Bocas del Toro, Panama

After a day of intense rain in Bocas del Toro, normally a picture-perfect spot in the Caribbean, K and I bagged a reservation in a hostel that Lonely Planet insisted you should “beg, borrow or steal” to get.We moved from a small hostel dive-shop in the main city of the archipelago. Although the weather did not serve us well, Bocas town, a charming mix of clapboard houses built in early 20th century by the infamous United Fruits Company, provided us with a enough fun, the night before. We heard the stories of the expat life in tropical paradise, first one from a kooky diving instructure who was still bitter about a storm that sank his ship, and then many from a gregarious bar owner, a middle-aged Floridian, who after spending a year and a half in the Caribbean was so tired of the local mix of rice, beans and chicken that he threw a full plate of food into the sea. 


The next day after after a fourth downpour of the morning we arrived to our new hostel, located on a secluded island. 

The Shins, Temper Trap and Whitest Boy Alive were playing softly. Fresh aquamaruine pool was surrounded by chiseled bodies and a slope of wonderful toprical greenery looking over the sea towards thick Panamanian rainforest. This idyllic view was only broken by the fact that the rain was pouring and cold wind was blowing. 

“Es gibt zu viel Arbeit”, one of the guys moaned on the dreamy verandah. Next to him there was a group of people who made tropical wood tables their little offices for the day and were blogging/instagramming/coding away. 


That was it. I was stuck on a tropical island, in a pouring rain with (mostly German-speaking) young consulting/finance types and digital nomads. If the storms in Bocas del Toro worsen and boats stop operating I was wondering if the combined flotation capacity of our sleek Apple products would be enough to carry us ashore. Or maybe we would descend into a Lord of the Flies Chaos, and I, as the only chubby person in the hostel would be the first to be sacrificed, when (an) Andrea, on a break from her life as Engagement Manager for BCG Zurich, employs her 2×2 matrix skill to solve the situation and realises that hunting me would be a “sweet spot”.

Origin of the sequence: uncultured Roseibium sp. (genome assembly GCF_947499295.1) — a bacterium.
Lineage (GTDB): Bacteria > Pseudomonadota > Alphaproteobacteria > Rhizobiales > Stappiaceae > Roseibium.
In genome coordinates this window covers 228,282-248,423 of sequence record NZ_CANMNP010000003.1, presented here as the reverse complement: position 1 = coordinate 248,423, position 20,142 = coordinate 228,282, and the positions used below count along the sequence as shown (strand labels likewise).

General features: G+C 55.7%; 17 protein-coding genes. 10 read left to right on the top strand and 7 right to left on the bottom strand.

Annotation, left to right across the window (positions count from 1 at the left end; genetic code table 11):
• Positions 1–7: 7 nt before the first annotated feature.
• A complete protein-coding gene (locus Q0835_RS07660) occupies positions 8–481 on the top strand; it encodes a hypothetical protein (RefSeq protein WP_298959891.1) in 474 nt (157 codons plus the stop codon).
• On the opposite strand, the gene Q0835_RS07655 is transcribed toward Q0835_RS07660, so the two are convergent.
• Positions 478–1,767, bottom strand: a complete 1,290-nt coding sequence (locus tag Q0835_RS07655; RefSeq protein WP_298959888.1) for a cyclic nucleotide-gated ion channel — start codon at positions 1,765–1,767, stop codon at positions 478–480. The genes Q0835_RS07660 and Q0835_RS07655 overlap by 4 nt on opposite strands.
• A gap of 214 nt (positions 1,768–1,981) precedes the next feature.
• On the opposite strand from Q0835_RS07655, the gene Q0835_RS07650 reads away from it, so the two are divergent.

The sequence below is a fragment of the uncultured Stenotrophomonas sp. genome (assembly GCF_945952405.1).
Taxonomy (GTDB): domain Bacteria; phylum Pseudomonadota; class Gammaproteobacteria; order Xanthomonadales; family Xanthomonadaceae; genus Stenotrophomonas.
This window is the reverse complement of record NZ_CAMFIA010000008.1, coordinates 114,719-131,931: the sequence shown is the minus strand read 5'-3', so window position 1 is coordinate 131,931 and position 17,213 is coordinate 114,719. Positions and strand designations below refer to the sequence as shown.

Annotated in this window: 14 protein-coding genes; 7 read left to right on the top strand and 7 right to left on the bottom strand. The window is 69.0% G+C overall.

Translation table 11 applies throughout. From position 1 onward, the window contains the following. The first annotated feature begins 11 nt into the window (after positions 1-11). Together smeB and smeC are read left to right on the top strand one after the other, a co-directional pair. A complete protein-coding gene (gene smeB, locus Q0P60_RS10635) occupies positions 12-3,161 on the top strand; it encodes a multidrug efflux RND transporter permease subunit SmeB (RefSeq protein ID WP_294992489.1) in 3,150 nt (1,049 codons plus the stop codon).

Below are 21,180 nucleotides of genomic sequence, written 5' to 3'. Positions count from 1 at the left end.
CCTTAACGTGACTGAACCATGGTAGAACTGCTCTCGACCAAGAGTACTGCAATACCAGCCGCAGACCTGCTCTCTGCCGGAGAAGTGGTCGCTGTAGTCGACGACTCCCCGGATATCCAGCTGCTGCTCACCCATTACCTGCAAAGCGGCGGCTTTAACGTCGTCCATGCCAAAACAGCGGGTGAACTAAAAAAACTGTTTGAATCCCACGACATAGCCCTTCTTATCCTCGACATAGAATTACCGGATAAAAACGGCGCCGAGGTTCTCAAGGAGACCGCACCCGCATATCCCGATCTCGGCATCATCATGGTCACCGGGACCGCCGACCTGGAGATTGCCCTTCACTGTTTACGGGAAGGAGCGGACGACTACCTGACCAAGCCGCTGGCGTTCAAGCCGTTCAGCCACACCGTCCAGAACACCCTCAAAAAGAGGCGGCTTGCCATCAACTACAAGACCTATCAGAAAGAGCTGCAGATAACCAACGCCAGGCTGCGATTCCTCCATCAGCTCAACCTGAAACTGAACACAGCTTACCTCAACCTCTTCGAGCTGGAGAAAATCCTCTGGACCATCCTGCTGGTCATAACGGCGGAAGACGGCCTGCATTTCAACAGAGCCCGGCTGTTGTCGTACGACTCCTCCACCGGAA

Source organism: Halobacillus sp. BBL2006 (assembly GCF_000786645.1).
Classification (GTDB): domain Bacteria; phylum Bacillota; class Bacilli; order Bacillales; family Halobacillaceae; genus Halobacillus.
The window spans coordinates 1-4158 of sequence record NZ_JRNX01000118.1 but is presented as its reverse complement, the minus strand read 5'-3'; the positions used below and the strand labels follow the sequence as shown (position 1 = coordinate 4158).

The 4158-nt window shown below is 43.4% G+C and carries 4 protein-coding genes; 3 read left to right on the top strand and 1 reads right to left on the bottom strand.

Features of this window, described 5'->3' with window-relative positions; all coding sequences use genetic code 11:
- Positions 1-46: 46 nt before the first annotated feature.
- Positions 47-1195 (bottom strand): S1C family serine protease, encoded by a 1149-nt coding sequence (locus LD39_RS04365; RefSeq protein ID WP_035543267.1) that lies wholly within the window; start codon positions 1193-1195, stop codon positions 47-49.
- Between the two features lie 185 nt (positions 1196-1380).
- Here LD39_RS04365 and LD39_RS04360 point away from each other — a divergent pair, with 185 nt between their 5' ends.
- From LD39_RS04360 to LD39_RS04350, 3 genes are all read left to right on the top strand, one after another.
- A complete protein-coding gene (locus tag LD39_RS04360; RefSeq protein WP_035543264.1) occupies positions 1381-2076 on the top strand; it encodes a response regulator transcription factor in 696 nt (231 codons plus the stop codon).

I shuddered.


I, then, acknowledged that my disdain is very hypocritical because a) I have great friends in both groups and know they hold lovely, interesting o people and b) I, myself, am writing this on my iPad by the pool to post on my blog after having quit my consulting/finance job. 

Still I could not let go. I hope that there is a book (or a YouTube channel), that is a sort-of update of the Magic Mountain for 21st century, where a present-day Hans Castorp takes a 3-week break from a banking job to travel to an exotic country, finds a snazzy hostel and spends seven years of life trapped there meditating about early-21st cetury culture, while observing a regime of yoga, intermittent fasting and cold showers. 
It would have to be a place like this one: extremely beautiful and comfortable (Jungle Retreat!H igh-speed internet!), but kind of totally anonymous, equally at home in Thailad, Kenya, Brazil and – with a stretch of imagination – even Berlin or London. The anonnymity and alocality was a bit stipped away by a charming little book explaining the arduous journey the owners (two Canadian dudes) took to create this affordable piece of paradise, still there was a sense that it catered to the globalised taste of young professionals, who cannot survive without their flat whites, yoga and avocadoes. 

I then wondered if soon there will soon be a point where any non-adventurous travel writing would be impossible. Will the world finally be just a string of fashionable London/New York/Berlin joints dotted around the world selling authenticity and sustinablity? The tours and sights would be different, but the decor, the food and most, importantly, the people, would always be the same. The chats with people would always revolve around mortgages at worst or daily plans, and everybody would wear the same mask of aloof amusement like the one we wear at home. 

For all of my snark, when the sun finally came out I felt I could block out the poolside chatter about Snapchat, schedules, and holiday allowances, to enjoy the pool and the view over the Bocas bay. And of course, my heart jumped when I ate amazing quesadillas, washed them down with a pina colada and felt that even on this remote island, sour, intense espressos are within easy reach. 

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